If you want a place to store content, and have self-motivated learners with no other choices, get a basic LMS and make sure your organisation will hire some SMEs to find the content for you.
Take-away: if you want a more compelling user experience, find out how easy it is to customise your LMS, and make sure your learning team will hire some multimedia designers as well.
Sidenote 2: One way to alleviate some of the complexity in these decisions, particularly from a systems point of view, is to get your LMS cloud hosted by a company with specific expertise. Not only will they have the architecture ready, they’ll be able to help you with the privacy and security questions, as well as providing upgrades and being able to answer the issues raised in this article.
The LMS as Learner Experience
The primary customers for many of the early LMSes were universities. As the tertiary sector has become more student-focussed, educationalists have influenced the design of LMSes. The rise of the Learning Tools Interoperability (LTI) standard means that different providers can make plugins for different parts of the learning journey: HTML5 interactives that register grades and usage data on the LMS, video capture and presentation for lectures/classrooms/ student assignments, plagiarism detection, blogs, wikis, and subject-specific content from publishers which integrates with the student-management aspects of the LMS.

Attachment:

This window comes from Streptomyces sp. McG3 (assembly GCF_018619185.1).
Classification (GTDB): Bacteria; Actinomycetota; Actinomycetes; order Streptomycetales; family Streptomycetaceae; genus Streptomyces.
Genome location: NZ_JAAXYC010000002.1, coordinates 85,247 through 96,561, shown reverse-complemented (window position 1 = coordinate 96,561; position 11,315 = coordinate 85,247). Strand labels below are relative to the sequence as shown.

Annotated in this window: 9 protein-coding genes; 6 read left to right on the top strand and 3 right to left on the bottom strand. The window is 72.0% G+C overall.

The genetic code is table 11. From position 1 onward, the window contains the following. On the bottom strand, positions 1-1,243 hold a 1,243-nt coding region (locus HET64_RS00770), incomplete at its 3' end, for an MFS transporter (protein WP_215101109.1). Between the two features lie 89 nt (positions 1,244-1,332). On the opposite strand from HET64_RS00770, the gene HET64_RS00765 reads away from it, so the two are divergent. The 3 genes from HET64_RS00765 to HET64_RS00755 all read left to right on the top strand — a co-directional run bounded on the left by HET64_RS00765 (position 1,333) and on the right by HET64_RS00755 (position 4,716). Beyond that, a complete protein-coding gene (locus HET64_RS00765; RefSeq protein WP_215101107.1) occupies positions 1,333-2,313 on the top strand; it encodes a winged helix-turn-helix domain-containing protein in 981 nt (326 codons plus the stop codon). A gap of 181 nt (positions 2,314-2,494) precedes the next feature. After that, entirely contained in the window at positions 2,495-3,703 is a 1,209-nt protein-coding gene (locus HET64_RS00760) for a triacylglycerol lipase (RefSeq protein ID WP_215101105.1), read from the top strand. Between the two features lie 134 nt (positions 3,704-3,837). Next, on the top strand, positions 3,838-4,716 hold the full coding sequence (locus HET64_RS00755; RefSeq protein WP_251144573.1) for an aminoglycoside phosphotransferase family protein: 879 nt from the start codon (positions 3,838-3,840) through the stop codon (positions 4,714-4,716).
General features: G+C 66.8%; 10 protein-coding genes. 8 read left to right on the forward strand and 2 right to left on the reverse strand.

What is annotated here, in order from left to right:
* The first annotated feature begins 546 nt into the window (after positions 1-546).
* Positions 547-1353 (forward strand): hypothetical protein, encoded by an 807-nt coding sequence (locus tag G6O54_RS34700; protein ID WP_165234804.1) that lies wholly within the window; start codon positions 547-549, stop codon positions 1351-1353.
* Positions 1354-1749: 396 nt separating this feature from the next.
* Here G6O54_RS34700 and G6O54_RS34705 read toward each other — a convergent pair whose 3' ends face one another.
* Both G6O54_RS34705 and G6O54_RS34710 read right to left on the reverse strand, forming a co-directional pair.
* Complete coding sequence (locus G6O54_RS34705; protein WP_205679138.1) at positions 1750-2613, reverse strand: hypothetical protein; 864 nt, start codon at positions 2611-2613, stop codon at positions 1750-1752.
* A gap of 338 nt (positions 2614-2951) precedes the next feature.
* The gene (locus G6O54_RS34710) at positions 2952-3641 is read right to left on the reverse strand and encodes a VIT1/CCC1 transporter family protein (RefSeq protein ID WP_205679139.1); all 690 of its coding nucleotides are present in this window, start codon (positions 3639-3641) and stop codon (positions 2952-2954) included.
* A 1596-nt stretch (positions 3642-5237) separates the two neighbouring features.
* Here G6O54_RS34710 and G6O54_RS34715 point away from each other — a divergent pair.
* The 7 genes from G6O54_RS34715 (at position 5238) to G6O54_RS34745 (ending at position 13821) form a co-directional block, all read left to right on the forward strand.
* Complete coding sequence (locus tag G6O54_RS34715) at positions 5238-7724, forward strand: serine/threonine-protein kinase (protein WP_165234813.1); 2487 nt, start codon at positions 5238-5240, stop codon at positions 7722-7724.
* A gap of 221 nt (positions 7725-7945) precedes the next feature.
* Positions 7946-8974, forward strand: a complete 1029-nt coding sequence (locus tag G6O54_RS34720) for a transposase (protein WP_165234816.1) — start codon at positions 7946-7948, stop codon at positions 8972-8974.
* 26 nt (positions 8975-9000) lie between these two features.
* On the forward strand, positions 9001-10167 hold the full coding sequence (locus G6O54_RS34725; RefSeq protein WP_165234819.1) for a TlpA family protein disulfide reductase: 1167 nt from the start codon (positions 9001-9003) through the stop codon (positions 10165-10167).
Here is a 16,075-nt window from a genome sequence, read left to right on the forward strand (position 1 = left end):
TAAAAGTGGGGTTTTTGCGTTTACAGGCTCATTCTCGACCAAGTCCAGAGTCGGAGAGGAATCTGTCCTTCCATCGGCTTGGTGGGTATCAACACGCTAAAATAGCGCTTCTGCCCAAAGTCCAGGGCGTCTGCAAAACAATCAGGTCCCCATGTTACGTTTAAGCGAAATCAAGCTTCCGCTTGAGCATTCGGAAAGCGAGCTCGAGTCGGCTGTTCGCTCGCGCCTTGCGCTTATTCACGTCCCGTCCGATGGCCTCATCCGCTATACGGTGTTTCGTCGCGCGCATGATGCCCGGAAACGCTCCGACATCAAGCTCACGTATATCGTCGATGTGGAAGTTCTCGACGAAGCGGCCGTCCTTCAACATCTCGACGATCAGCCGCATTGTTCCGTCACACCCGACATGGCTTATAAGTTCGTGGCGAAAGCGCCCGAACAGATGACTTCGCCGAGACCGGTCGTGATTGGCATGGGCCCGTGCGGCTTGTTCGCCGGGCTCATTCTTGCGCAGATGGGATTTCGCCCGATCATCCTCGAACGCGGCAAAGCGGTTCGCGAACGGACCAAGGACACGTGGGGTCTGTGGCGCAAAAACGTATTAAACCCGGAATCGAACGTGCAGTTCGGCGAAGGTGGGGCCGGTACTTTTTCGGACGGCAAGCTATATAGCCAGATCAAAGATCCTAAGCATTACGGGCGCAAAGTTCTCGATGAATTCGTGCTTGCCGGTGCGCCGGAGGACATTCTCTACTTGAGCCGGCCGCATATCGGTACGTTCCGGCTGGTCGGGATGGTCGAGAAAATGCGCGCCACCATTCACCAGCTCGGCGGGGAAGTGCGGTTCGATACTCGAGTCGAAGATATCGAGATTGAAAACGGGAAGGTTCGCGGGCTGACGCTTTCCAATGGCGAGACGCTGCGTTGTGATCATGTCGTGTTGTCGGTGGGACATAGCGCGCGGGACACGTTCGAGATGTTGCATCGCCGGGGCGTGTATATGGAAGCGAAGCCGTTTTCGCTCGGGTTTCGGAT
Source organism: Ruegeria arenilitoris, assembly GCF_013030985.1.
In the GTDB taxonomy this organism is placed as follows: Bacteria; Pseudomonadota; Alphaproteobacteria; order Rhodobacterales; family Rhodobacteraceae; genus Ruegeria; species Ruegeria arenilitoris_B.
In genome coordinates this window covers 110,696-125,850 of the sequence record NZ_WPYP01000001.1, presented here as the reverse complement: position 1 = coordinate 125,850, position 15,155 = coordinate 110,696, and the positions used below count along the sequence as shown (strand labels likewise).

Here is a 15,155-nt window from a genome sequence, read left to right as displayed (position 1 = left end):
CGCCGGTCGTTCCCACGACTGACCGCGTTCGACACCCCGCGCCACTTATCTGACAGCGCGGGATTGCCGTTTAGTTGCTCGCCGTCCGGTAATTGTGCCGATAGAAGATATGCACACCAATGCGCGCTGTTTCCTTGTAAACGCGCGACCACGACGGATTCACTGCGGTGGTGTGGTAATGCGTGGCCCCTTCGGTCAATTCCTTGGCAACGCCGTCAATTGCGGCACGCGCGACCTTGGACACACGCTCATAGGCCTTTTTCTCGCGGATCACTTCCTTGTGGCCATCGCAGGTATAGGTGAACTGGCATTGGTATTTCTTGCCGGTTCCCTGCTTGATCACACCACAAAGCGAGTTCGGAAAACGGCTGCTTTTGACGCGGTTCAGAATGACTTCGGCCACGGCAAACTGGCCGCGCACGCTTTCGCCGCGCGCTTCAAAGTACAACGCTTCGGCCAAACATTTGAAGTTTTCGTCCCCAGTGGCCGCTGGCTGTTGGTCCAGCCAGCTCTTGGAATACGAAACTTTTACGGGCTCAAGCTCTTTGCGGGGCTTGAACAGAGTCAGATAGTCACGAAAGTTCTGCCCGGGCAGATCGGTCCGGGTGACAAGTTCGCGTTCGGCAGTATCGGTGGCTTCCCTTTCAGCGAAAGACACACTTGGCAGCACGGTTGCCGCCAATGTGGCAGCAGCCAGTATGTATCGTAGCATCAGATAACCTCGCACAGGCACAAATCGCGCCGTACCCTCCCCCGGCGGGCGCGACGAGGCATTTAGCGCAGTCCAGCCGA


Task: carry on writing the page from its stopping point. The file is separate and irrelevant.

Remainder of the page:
Take-away: Will you develop the processes and supports to choose and integrate plugins, and then train staff in their use? You’ll need some educational expertise for this, so make sure your learning team will have some learning designers and technical support. If not then you might get something pretty but it won’t be great for learning and teaching.
Sidenote 2: At this point it’s worth mentioning how much of the traditional practice described above still remains. One of the key challenges for us in making LMS decisions is to understand organisational readiness, and use an LMS change to catalyse a real and sustainable change. How much time and money is your organisation willing to put into the LMS? How ready are your staff to either use the LMS in more ‘enlightened’ ways, or be trained up to do so?
The LMS as a Distributed System